The particles are adapted to melt within a six degree temperature range. When the space station moves in and out of light’s direct path from the sun, the sample heats and cools. These heating cycles melt and recrystallize the samples at the same regularity. The scientists then determine what crystal shapes and geometries are selected by the experimental parameters of the solutions.
The applications of this kind of research could lead to new lighter and more energy efficient display screen technologies which may be used in spacecraft to save energy and weight.
By using DNA, experimenters can pre-program the way the spheres will stick together, which allows them to predict the resulting crystal structures. This work could lead to new display technologies, medical diagnostics, and many other possibilities in molecular nanotechnology.
The BCAT-6 consists of a set of ten small samples of colloidal particles. The BCAT-6 samples are each contained within a small case the size of a school textbook. The experiment requires a crew member to set up the experiment using a handrail/seat track configuration, ISS Laptop and the Kodak 760 or Nikon D2Sx camera to take digital photographs of the samples at close range. The pictures are down-linked to investigators on the ground for analysis.
The current plan for this experiment is to conduct it over a 7 or 14-day session, each of which can be run incrementally and require about 7 hours of crew time; a third session to mix and photograph all 10 samples (about 4.6 hours of crew time) and then a fourth session at six months to photograph all ten samples which is slotted to take about four hours of crew time. As such, new information will undoubtedly be learned, and the nature of the experiments conducted will evolve to take advantage of this new information.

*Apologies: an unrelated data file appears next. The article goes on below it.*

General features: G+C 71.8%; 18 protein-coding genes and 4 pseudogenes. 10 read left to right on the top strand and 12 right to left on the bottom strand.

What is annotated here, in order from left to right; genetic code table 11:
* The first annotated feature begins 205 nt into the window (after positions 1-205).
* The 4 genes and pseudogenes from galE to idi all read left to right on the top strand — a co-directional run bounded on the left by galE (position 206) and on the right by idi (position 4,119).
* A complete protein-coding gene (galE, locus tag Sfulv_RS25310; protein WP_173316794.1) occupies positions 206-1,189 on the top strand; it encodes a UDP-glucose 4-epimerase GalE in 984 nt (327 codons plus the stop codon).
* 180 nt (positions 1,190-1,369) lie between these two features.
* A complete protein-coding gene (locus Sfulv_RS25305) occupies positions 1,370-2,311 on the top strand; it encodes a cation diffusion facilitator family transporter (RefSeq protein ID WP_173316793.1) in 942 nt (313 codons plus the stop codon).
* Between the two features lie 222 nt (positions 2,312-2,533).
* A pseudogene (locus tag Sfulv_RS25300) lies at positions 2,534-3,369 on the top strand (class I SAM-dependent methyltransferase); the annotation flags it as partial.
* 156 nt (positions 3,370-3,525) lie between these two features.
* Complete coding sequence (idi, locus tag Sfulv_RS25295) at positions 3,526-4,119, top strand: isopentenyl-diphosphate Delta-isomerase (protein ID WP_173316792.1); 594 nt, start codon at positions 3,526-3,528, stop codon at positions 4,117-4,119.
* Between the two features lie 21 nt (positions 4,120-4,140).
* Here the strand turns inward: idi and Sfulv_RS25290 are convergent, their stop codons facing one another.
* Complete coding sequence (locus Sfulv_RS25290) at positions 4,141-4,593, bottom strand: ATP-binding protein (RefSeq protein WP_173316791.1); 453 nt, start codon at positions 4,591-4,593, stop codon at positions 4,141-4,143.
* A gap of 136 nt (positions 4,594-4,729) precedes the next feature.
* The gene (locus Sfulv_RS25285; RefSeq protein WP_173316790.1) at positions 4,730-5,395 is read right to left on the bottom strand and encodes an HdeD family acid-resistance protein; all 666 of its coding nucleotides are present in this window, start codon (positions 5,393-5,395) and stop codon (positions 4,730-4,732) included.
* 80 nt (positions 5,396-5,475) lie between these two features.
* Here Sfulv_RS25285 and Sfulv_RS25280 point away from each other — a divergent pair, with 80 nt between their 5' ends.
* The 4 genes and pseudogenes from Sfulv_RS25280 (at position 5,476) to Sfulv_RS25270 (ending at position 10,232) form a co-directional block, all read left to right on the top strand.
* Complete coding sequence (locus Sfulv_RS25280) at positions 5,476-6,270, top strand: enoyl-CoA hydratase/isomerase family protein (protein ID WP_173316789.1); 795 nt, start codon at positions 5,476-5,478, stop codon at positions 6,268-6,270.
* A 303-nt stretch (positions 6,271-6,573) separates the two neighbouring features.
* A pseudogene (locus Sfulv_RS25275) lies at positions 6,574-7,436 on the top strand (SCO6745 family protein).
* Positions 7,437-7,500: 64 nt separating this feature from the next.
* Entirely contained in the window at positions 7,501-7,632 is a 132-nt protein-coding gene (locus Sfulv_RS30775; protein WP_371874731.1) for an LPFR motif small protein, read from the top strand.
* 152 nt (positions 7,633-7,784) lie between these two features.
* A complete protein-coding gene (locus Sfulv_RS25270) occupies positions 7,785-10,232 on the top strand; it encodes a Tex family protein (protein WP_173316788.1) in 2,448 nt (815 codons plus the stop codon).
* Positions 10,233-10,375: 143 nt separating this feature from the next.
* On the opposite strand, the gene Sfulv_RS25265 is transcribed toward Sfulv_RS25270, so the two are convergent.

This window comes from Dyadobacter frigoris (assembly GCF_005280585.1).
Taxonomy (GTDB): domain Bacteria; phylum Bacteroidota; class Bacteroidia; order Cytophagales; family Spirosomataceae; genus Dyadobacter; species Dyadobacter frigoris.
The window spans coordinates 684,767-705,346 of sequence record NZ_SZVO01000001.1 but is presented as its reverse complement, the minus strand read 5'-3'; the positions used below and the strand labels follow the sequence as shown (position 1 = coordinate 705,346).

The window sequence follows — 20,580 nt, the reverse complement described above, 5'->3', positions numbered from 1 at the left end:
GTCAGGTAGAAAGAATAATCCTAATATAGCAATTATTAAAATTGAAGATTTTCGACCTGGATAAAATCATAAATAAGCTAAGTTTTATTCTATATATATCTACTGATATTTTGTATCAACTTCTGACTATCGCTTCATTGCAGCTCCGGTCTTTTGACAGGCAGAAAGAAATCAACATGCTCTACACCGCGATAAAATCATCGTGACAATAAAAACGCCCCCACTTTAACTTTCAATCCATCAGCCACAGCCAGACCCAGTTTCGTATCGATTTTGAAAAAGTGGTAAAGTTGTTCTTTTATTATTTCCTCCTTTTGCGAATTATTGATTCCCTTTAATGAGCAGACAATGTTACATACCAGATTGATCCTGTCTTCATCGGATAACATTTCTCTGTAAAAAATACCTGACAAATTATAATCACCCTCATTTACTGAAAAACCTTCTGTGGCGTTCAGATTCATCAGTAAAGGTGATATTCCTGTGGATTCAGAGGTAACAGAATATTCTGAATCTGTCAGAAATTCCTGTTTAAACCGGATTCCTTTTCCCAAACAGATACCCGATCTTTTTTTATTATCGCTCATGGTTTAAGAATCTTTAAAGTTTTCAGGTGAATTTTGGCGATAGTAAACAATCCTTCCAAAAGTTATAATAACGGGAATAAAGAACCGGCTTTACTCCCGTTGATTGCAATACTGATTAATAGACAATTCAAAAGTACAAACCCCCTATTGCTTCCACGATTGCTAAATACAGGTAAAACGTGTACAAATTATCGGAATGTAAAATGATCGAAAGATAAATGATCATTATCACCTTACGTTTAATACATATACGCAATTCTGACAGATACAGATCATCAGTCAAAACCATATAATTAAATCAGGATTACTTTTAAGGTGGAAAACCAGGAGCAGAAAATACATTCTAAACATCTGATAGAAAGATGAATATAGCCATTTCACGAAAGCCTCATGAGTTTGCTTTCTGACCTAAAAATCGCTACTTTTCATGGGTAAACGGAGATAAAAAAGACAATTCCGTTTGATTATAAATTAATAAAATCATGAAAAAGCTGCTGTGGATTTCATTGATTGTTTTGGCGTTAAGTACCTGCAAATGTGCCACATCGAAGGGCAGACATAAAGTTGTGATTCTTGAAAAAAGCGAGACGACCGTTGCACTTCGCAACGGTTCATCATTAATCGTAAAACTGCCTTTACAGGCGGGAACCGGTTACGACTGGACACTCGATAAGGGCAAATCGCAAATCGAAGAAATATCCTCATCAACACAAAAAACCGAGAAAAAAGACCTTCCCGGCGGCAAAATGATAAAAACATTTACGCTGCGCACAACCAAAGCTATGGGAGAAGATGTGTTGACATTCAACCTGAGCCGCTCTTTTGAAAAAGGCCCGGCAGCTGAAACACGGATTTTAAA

BCAT-6 typical operations consists of:
Session 1: Set up hardware, take baseline photos of all ten samples; homogenize samples 6-10 then samples 9 and 10, then automatically photograph sample 1 (using EarthKAM software on laptop) every hour for 7 days. Perform sample 1 daily status check each day. After seven-day run, perform crystal search/photography on 6-10. Homogenize sample 2, automatically photograph sample 2 (using EarthKAM software on laptop) every hour for 7 days. Perform sample 1 daily status check each day. After seven-day run, perform crystal search/photography on 6-10. If necessary, tear down after operations are complete but keeping setup intact is preferred to save crew time.
Session 2: Set up hardware, homogenize samples 3, 4 and 5 one at a time then automatically photograph each sample (using EarthKAM software on laptop) every hour for 14 days each. Perform Crystal Check and Photography procedures on 6-10 if crystals not found/photographed in Session 1. If necessary, tear down after operations are complete but keeping setup intact is preferred to save crew time. .
Session 3: Homogenize and photograph samples 1-10 (using EarthKAM software on laptop) and stow sample module for six months. The experiment is torn down after operations are complete. .
Session 4: At six months after homogenization, manually photograph Ssamples 1 through 10. Re-stow sample module and tear down after operations are complete.
The sample 8 cell is illustrated in this picture. The sample cloudiness is a direct result of crystallite formation. Image courtesy of Glenn Research Center.